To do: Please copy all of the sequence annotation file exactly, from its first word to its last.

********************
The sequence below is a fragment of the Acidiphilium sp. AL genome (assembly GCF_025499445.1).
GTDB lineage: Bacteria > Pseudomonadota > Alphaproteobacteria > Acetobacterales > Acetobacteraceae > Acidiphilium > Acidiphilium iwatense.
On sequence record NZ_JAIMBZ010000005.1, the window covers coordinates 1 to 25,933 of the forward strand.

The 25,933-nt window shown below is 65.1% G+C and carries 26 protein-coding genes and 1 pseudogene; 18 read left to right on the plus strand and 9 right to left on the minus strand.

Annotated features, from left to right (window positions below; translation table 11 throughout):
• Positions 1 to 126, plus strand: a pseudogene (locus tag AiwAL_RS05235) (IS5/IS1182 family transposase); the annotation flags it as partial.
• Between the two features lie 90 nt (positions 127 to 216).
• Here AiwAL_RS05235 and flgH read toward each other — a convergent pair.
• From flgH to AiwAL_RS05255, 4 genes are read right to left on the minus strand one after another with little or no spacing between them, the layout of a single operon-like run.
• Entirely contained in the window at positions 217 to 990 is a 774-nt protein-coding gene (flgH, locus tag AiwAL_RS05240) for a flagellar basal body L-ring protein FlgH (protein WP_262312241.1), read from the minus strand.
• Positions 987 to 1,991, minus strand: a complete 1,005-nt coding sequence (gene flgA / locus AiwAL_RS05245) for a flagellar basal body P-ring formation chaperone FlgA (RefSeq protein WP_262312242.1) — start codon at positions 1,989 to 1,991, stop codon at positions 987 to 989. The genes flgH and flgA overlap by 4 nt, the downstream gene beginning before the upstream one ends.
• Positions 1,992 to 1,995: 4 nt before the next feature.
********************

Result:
The sequence below is a fragment of the Acidiphilium sp. AL genome (assembly GCF_025499445.1).
GTDB lineage: Bacteria > Pseudomonadota > Alphaproteobacteria > Acetobacterales > Acetobacteraceae > Acidiphilium > Acidiphilium iwatense.
On sequence record NZ_JAIMBZ010000005.1, the window covers coordinates 1 to 25,933 of the forward strand.

The 25,933-nt window shown below is 65.1% G+C and carries 26 protein-coding genes and 1 pseudogene; 18 read left to right on the plus strand and 9 right to left on the minus strand.

Annotated features, from left to right (window positions below; translation table 11 throughout):
• Positions 1 to 126, plus strand: a pseudogene (locus tag AiwAL_RS05235) (IS5/IS1182 family transposase); the annotation flags it as partial.
• Between the two features lie 90 nt (positions 127 to 216).
• Here AiwAL_RS05235 and flgH read toward each other — a convergent pair.
• From flgH to AiwAL_RS05255, 4 genes are read right to left on the minus strand one after another with little or no spacing between them, the layout of a single operon-like run.
• Entirely contained in the window at positions 217 to 990 is a 774-nt protein-coding gene (flgH, locus tag AiwAL_RS05240) for a flagellar basal body L-ring protein FlgH (protein WP_262312241.1), read from the minus strand.
• Positions 987 to 1,991, minus strand: a complete 1,005-nt coding sequence (gene flgA / locus AiwAL_RS05245) for a flagellar basal body P-ring formation chaperone FlgA (RefSeq protein WP_262312242.1) — start codon at positions 1,989 to 1,991, stop codon at positions 987 to 989. The genes flgH and flgA overlap by 4 nt, the downstream gene beginning before the upstream one ends.
• Positions 1,992 to 1,995: 4 nt before the next feature.